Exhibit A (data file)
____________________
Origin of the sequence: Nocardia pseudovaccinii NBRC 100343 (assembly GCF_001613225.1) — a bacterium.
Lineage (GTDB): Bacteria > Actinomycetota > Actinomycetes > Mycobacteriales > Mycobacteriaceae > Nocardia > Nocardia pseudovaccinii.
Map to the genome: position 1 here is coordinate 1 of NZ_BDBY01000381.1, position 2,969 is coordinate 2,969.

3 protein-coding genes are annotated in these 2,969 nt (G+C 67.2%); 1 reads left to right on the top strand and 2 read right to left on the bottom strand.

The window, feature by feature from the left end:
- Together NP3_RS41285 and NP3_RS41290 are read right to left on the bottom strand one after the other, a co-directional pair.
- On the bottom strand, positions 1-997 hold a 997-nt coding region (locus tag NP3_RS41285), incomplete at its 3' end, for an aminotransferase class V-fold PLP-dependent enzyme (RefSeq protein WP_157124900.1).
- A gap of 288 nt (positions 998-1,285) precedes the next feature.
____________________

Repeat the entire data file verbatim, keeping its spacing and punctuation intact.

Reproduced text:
Origin of the sequence: Nocardia pseudovaccinii NBRC 100343 (assembly GCF_001613225.1) — a bacterium.
Lineage (GTDB): Bacteria > Actinomycetota > Actinomycetes > Mycobacteriales > Mycobacteriaceae > Nocardia > Nocardia pseudovaccinii.
Map to the genome: position 1 here is coordinate 1 of NZ_BDBY01000381.1, position 2,969 is coordinate 2,969.

3 protein-coding genes are annotated in these 2,969 nt (G+C 67.2%); 1 reads left to right on the top strand and 2 read right to left on the bottom strand.

The window, feature by feature from the left end:
- Together NP3_RS41285 and NP3_RS41290 are read right to left on the bottom strand one after the other, a co-directional pair.
- On the bottom strand, positions 1-997 hold a 997-nt coding region (locus tag NP3_RS41285), incomplete at its 3' end, for an aminotransferase class V-fold PLP-dependent enzyme (RefSeq protein WP_157124900.1).
- A gap of 288 nt (positions 998-1,285) precedes the next feature.